A solar charge controller smooths out that variability so that batteries receive power at a constant and safe rate. It also sends a “trickle charge” when the battery is nearly full. Since batteries regularly lose a small amount of charge, a trickle charge keeps the battery topped off without overcharging it.

    If you have a grid-tied solarstorage system, either ground-mounted or on your roof, you most likely have no need for a solar charge controller. Your excess solar energy will automatically flow into the grid when your battery is full. But if your solar system is operating off-grid, a controller might be a wise investment.

    There are two main types of solar charge controllers, Pulse Width Modulated (PWM) and Maximum Power Point Tracking (MPPT). PWM controllers are better suited for small solarstorage systems with low voltage panels and small batteries. MPPT controllers are more expensive, but have more features and advantages; they are recommended for any solar system over 170 watts.

    PWM Controllers

    The main function of a PWM controller is to protect your battery by making sure solar panels have the same voltage as the battery. The voltage of the battery must match the “nominal voltage” of a solar panel—that is, the voltage the panel is marketed as having, even if the actual voltage can vary and often be slightly higher.

    As its name suggests, a PWM controller controls the flow by pulsing the power sent to the battery to slow down or speed up the charging. Some PWM controllers can only handle one voltage level, while others can handle different levels. Either way, the voltage of both battery and panel must still be the same.

    PWM controllers are uncomplicated devices, though some can have additional features added to their essentially basic systems.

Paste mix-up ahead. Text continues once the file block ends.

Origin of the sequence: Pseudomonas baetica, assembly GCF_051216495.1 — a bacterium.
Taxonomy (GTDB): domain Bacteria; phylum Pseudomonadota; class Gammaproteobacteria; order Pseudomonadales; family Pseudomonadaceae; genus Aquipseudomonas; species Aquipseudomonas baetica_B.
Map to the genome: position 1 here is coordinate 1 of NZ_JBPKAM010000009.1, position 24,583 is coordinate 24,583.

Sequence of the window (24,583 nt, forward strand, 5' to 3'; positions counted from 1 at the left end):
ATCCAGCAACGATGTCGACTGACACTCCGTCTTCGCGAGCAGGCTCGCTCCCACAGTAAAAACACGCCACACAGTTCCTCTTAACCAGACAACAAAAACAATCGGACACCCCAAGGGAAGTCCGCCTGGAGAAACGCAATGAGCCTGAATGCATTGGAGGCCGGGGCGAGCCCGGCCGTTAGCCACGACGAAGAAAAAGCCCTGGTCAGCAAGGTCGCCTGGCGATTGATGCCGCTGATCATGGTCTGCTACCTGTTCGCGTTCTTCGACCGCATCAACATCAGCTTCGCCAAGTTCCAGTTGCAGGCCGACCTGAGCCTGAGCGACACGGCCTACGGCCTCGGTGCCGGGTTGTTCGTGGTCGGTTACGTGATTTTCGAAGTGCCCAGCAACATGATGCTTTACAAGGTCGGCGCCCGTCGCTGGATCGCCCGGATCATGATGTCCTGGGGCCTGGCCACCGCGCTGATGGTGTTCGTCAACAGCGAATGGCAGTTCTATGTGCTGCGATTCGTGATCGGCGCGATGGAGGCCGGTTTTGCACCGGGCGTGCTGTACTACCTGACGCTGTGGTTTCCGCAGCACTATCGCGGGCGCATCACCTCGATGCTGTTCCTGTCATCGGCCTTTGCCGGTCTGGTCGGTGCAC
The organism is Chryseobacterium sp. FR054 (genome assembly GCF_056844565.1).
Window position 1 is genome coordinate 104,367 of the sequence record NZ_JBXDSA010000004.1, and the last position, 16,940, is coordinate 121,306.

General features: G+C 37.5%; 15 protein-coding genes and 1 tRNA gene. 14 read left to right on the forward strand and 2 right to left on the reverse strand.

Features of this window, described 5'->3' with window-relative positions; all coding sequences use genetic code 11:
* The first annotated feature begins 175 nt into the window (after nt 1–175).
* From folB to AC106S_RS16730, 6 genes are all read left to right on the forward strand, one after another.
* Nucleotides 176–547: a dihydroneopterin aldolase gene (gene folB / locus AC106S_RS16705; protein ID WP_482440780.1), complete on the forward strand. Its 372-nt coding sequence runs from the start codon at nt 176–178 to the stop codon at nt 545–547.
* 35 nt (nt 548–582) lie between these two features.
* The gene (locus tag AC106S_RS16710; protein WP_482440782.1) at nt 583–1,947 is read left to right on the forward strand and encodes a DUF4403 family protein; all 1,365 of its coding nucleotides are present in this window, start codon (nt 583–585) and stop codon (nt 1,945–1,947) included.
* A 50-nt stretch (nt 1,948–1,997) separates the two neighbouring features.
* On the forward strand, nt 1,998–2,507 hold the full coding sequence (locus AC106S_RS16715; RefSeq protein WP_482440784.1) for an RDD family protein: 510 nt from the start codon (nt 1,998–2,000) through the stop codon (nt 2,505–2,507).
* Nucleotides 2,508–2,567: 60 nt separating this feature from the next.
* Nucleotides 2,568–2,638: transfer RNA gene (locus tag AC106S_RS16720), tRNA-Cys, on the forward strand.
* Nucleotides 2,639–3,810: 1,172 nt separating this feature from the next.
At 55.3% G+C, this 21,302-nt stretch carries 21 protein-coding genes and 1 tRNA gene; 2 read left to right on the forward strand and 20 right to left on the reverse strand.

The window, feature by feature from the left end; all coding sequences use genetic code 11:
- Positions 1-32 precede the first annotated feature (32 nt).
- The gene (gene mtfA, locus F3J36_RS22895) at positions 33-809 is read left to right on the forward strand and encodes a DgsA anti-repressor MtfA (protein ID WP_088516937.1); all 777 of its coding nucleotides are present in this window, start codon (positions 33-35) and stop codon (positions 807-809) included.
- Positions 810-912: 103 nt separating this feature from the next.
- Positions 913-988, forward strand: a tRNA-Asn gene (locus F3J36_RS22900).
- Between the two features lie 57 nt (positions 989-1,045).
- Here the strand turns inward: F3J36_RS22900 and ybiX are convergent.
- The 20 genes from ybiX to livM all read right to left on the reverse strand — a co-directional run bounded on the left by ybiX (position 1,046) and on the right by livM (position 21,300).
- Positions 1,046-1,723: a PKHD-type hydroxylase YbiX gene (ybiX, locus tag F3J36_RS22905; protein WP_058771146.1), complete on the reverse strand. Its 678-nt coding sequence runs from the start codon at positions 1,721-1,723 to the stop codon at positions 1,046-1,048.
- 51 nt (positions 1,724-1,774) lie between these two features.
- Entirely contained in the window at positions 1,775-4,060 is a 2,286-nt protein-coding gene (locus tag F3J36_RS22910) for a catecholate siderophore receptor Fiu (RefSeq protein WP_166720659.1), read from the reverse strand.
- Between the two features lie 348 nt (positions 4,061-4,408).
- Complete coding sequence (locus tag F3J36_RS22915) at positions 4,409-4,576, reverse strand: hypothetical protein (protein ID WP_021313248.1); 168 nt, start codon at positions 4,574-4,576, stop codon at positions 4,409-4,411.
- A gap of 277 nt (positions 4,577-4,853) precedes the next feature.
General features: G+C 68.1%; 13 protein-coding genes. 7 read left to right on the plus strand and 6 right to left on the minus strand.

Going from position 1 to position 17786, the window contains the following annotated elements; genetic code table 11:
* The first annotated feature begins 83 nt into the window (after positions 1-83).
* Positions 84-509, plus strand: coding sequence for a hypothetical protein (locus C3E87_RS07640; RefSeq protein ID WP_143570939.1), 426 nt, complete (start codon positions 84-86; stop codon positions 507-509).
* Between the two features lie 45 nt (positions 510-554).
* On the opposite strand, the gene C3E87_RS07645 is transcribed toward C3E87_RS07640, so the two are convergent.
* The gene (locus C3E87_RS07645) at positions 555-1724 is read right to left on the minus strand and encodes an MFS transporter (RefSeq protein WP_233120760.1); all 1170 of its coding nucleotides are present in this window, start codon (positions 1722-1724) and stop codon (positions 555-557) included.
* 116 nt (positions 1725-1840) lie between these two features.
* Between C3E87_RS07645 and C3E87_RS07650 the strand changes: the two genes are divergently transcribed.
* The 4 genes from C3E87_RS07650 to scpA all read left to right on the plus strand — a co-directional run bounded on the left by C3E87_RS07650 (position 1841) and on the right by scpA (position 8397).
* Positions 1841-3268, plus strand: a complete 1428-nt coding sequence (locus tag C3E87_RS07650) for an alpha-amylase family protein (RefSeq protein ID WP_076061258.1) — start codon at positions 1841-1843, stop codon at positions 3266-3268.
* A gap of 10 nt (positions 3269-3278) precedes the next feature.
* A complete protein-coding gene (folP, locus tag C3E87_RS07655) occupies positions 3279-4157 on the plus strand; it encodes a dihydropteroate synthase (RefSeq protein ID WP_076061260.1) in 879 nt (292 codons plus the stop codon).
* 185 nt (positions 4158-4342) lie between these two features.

MPPT Controllers

    Unlike PWM systems, where the voltage of battery and panels must be the same, MPPT controllers can charge a lower voltage battery from a higher voltage solar array and, in some cases, a higher voltage battery from a lower voltage solar array.

    solar, charge, controller, settings

    In electrical systems, voltage and amperage are inversely related: The higher the voltage, the lower the current (amperage), and vice versa. Since an MPPT controller controls the rate and current of the voltage flowing from solar panels to a battery, off-grid solarstorage systems can have panels of different voltage than their batteries.

    So while a solar panel by itself with a nominal voltage of 24 volts is insufficient to power a 48-volt battery, an MPPT controller allows it to work by halving the amperage, thereby doubling the voltage flowing into the battery.

    Treehugger Tip

    For fans of golfing or boondocking (off-grid RV living), an MPPT controller allows you to charge a 36-volt or 48-volt battery with a single flexible 12-volt solar panel attached to the roof of your RV or golf cart.

    MPPT controllers can increase the efficiency of your solar panels by 20% to 30% by tracking the optimal voltage-to-current ratio to maximize output to a battery. It’s their increased efficiency that can make their higher cost worth it.

    Costs

    The simplest PWM controllers can cost as little as 20. Those with additional features can cost up to 200 or more.

    MPPT controllers can do more, but cost more, running from 50 to over 1,000, depending on the features. If there is a long distance between your panels and battery, however, you can save money by using lower-gauge electrical wiring between the two, since MPPT controllers modulate current and voltage.

    And because MPPT controllers can convert the higher output of a solar array to the lower voltage of a battery, a battery can capture more of the sun’s energy. This will increase its efficiency and potentially shorten the payback time of the more expensive system, as well as increase your ability to rely solely on solar energy.

    Some optional controller features that come at additional costs include:

    • LEDs to allow users to monitor the voltage and amperage of the system.
    • Internet-enabled controllers to allow for remote monitoring.
    • Multiple outputs to allow for charging two separate batteries.
    • Longer cables for greater distances between panels and battery.
    • Temperature sensors, which will maximize the efficiency of charging since batteries charge at different rates during different temperatures.
    • Low voltage disconnects, which will automatically disconnect an attached DC-operated device (such as a golf cart) when the battery is low.

    As always with solar products, anticipate your solar needs and capabilities, and calculate the costs and payback time to see what kind of system works best for you.

    Leave a Reply

    Your email address will not be published. Required fields are marked *